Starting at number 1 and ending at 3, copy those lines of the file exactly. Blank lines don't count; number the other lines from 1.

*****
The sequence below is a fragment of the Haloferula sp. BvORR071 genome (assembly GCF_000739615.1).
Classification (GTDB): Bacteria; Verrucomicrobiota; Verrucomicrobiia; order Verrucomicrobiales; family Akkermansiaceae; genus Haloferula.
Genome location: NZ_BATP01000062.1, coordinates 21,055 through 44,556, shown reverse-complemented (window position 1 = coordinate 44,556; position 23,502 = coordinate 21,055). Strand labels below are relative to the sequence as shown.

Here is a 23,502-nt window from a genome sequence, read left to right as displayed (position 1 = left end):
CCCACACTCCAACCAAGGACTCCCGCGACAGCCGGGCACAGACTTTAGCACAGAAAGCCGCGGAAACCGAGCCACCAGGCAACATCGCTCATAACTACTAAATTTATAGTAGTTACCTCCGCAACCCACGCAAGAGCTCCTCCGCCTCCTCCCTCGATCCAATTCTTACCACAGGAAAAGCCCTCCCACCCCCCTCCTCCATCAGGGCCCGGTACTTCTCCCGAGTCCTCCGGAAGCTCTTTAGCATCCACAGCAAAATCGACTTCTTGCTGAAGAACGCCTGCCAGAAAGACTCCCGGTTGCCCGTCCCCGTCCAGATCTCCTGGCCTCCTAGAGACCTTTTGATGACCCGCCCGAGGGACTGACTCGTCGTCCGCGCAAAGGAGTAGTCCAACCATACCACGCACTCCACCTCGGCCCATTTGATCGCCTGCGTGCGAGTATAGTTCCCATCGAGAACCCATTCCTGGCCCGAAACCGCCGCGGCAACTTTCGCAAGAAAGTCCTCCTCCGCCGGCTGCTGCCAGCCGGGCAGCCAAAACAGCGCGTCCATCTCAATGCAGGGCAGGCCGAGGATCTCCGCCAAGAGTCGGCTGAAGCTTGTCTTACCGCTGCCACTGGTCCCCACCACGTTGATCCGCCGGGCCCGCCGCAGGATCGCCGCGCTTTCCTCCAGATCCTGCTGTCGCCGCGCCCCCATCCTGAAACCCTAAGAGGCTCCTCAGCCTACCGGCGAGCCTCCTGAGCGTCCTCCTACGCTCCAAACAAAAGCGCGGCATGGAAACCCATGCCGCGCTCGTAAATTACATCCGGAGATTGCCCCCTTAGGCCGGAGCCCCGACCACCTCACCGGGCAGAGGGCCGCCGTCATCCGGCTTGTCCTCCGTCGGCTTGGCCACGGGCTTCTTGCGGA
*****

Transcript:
The sequence below is a fragment of the Haloferula sp. BvORR071 genome (assembly GCF_000739615.1).
Classification (GTDB): Bacteria; Verrucomicrobiota; Verrucomicrobiia; order Verrucomicrobiales; family Akkermansiaceae; genus Haloferula.
Genome location: NZ_BATP01000062.1, coordinates 21,055 through 44,556, shown reverse-complemented (window position 1 = coordinate 44,556; position 23,502 = coordinate 21,055). Strand labels below are relative to the sequence as shown.